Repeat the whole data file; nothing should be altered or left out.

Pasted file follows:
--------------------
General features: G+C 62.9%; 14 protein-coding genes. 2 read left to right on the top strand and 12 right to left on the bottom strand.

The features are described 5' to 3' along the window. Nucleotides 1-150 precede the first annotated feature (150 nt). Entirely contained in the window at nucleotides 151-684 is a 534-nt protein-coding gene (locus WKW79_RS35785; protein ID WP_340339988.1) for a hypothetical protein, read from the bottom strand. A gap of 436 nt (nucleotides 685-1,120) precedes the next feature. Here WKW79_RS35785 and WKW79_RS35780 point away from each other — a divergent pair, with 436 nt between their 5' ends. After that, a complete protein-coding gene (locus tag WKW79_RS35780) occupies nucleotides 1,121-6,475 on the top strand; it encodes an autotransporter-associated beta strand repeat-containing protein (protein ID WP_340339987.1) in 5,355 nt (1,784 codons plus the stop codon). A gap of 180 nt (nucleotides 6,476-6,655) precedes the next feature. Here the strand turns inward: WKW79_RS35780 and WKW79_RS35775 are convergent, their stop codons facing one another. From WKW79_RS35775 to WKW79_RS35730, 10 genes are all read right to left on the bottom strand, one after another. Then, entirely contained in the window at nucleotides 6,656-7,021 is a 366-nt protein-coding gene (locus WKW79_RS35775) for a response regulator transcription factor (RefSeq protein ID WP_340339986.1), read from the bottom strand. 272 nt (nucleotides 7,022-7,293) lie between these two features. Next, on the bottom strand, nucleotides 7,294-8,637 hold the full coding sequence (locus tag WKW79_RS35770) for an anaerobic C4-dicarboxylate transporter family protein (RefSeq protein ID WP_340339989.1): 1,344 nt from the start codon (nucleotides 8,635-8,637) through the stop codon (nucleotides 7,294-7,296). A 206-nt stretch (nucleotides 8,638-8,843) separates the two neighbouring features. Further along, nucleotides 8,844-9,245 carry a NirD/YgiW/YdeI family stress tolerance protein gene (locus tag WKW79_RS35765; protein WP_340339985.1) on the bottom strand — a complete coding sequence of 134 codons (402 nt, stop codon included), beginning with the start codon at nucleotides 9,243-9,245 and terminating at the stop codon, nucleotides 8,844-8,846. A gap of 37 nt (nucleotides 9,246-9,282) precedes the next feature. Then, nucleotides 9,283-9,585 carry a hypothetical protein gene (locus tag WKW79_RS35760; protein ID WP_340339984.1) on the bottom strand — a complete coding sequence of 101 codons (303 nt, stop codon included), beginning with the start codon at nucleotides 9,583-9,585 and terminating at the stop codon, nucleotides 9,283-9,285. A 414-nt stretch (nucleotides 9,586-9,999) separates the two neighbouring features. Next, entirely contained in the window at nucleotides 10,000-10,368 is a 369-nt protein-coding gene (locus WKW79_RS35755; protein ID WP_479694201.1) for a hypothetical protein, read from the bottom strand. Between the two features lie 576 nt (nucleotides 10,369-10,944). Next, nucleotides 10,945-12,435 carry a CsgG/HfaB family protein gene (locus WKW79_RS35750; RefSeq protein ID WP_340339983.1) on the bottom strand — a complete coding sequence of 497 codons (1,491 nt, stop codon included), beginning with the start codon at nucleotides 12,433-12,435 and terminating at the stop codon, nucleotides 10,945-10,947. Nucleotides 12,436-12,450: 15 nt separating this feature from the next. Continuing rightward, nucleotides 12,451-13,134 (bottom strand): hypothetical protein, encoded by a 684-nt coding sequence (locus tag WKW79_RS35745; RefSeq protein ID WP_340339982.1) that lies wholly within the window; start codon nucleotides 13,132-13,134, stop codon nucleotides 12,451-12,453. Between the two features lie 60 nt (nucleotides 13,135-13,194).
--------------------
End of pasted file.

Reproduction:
General features: G+C 62.9%; 14 protein-coding genes. 2 read left to right on the top strand and 12 right to left on the bottom strand.

The features are described 5' to 3' along the window. Nucleotides 1-150 precede the first annotated feature (150 nt). Entirely contained in the window at nucleotides 151-684 is a 534-nt protein-coding gene (locus WKW79_RS35785; protein ID WP_340339988.1) for a hypothetical protein, read from the bottom strand. A gap of 436 nt (nucleotides 685-1,120) precedes the next feature. Here WKW79_RS35785 and WKW79_RS35780 point away from each other — a divergent pair, with 436 nt between their 5' ends. After that, a complete protein-coding gene (locus tag WKW79_RS35780) occupies nucleotides 1,121-6,475 on the top strand; it encodes an autotransporter-associated beta strand repeat-containing protein (protein ID WP_340339987.1) in 5,355 nt (1,784 codons plus the stop codon). A gap of 180 nt (nucleotides 6,476-6,655) precedes the next feature. Here the strand turns inward: WKW79_RS35780 and WKW79_RS35775 are convergent, their stop codons facing one another. From WKW79_RS35775 to WKW79_RS35730, 10 genes are all read right to left on the bottom strand, one after another. Then, entirely contained in the window at nucleotides 6,656-7,021 is a 366-nt protein-coding gene (locus WKW79_RS35775) for a response regulator transcription factor (RefSeq protein ID WP_340339986.1), read from the bottom strand. 272 nt (nucleotides 7,022-7,293) lie between these two features. Next, on the bottom strand, nucleotides 7,294-8,637 hold the full coding sequence (locus tag WKW79_RS35770) for an anaerobic C4-dicarboxylate transporter family protein (RefSeq protein ID WP_340339989.1): 1,344 nt from the start codon (nucleotides 8,635-8,637) through the stop codon (nucleotides 7,294-7,296). A 206-nt stretch (nucleotides 8,638-8,843) separates the two neighbouring features. Further along, nucleotides 8,844-9,245 carry a NirD/YgiW/YdeI family stress tolerance protein gene (locus tag WKW79_RS35765; protein WP_340339985.1) on the bottom strand — a complete coding sequence of 134 codons (402 nt, stop codon included), beginning with the start codon at nucleotides 9,243-9,245 and terminating at the stop codon, nucleotides 8,844-8,846. A gap of 37 nt (nucleotides 9,246-9,282) precedes the next feature. Then, nucleotides 9,283-9,585 carry a hypothetical protein gene (locus tag WKW79_RS35760; protein ID WP_340339984.1) on the bottom strand — a complete coding sequence of 101 codons (303 nt, stop codon included), beginning with the start codon at nucleotides 9,583-9,585 and terminating at the stop codon, nucleotides 9,283-9,285. A 414-nt stretch (nucleotides 9,586-9,999) separates the two neighbouring features. Next, entirely contained in the window at nucleotides 10,000-10,368 is a 369-nt protein-coding gene (locus WKW79_RS35755; protein ID WP_479694201.1) for a hypothetical protein, read from the bottom strand. Between the two features lie 576 nt (nucleotides 10,369-10,944). Next, nucleotides 10,945-12,435 carry a CsgG/HfaB family protein gene (locus WKW79_RS35750; RefSeq protein ID WP_340339983.1) on the bottom strand — a complete coding sequence of 497 codons (1,491 nt, stop codon included), beginning with the start codon at nucleotides 12,433-12,435 and terminating at the stop codon, nucleotides 10,945-10,947. Nucleotides 12,436-12,450: 15 nt separating this feature from the next. Continuing rightward, nucleotides 12,451-13,134 (bottom strand): hypothetical protein, encoded by a 684-nt coding sequence (locus tag WKW79_RS35745; RefSeq protein ID WP_340339982.1) that lies wholly within the window; start codon nucleotides 13,132-13,134, stop codon nucleotides 12,451-12,453. Between the two features lie 60 nt (nucleotides 13,135-13,194).